Reaching for the Stars

In late summer, the night sky over Nevada looks like Goliath himself tossed a sackful of diamonds against black velvet.

Searching low on the southern horizon, a grade school teacher uses a red flashlight pointer to trace an outline in a haphazard group of stars. For the first time, his audience sees Scorpius the same way the Greeks did.

However, it's actually the middle of the day, and the viewers are 25 teachers sitting on the floor of the Children's Museum of Northern Nevada. The sky they admire is the inner surface of a plastic inflatable dome called Starlab, a portable planetarium on display at the museum.

Starlab is a teaching tool educators are learning to use so they can make the stars and planets come alive for their students.

"Okay, let's see what the sky will look like tonight," said Gary Kratzer, a science teacher and consultant for Starlab. In front of him is a projector that acts as a three-dimensional star chart. He sets the date on a rotating wheel, then slides the time slot for 8 p.m.

"What about daylight-saving time?" someone asks.

"Good question," he answers, and subtracts one hour. He slowly turns up the dimmer switch, the August sky appears, and for the next half hour, the teachers are riveted by his tour of the heavens.

He reminds his seasoned listeners that Polaris can be found off the cup of the Big Dipper, not the handle, and that Sirius, often called Ceres, is the brightest star in the sky.

The portable planetarium uses Mylar-covered cylinders to throw up vivid images against the walls of the silver dome. Phases of the moon, the seasonal paths of the sun, star fields, the positions of the planets come in to view on the 10-by-16 foot inflatable dome.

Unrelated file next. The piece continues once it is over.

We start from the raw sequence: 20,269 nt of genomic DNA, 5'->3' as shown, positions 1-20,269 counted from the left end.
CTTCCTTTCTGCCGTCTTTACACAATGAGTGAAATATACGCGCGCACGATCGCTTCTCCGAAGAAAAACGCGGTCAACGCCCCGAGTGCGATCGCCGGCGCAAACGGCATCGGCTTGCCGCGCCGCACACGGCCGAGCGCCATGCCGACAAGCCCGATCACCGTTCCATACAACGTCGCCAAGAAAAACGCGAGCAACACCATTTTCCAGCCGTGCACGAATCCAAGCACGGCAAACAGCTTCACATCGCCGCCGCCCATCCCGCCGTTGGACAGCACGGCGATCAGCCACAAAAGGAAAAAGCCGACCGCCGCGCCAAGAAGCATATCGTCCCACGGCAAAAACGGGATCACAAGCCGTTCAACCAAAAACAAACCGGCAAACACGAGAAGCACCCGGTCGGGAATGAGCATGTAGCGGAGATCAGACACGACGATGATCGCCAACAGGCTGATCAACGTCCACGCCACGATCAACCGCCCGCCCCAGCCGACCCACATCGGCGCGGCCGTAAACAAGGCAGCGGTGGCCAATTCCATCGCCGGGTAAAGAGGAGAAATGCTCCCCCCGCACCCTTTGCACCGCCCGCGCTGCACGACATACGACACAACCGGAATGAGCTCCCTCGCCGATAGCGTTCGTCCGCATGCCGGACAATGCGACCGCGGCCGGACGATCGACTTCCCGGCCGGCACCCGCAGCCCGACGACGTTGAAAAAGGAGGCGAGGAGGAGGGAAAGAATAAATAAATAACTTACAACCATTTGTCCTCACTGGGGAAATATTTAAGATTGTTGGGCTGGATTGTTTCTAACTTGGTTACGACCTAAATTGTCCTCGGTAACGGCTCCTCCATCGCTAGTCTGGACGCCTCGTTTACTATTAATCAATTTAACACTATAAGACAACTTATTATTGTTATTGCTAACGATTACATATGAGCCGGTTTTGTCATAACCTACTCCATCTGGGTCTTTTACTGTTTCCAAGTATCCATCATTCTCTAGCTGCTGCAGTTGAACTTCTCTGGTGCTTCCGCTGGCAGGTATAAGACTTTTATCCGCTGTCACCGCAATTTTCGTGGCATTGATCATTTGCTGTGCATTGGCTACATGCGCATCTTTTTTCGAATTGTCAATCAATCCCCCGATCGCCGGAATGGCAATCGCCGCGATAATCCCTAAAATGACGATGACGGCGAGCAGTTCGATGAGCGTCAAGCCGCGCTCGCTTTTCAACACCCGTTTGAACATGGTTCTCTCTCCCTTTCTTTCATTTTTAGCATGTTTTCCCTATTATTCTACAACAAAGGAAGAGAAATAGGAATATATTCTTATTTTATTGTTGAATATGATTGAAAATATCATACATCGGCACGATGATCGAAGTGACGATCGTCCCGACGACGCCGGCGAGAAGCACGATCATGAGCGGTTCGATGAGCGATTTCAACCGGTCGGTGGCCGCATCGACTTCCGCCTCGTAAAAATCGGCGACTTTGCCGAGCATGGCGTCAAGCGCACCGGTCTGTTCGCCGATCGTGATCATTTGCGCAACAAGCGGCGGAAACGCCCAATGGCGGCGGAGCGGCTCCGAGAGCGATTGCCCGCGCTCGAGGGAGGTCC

Starlab can simulate the movement of the sky and display the follow-the-dot constellations the ancients saw. The dome uses a rotary electric fan and needs about 25 square feet of space to be set up. Users must get on their hands and knees and crawl through a 4-by-4-foot entrance tube to get inside.

"It's a neat tool," Kratzer said. "You can show the kids what the sky looked like on their birthday, or point out the Big Dipper, then have them go home that night and pick it out from their driveway."

Suzi Meehan, executive director of the Children's Museum, first saw Starlab at a kid's science fair sponsored by radio station Magic 95.5 last March in Reno.

"I fell in love with it," she said, and began writing a grant to try to get funds for it. She succeeded and received $16,000 from the Nauman Foundation which paid for the equipment, shipping and training.

Starlab will be on display at the museum until the end of the year, except for a break from Sept. 6-26, when the museum will be closed for renovation. Starting in January, teachers may rent it for $500 per week and take it to their schools.

Ellen Crane, a teacher at Schurz Elementary School, made the drive for the training session Monday at the museum.

"We'll have a science night, and since our school has an inner quad the kids will be able to go from the dome to right outside and see it for themselves," she said. "It'll be great because there's no light outside down there."

Debbie Maraskanish teaches third grade at John C. Fremont Elementary School in Carson City and figures they'll have to put it up in the library.

"The kids will love it," she said. "We'll rent it for the week so the whole school can go through it."


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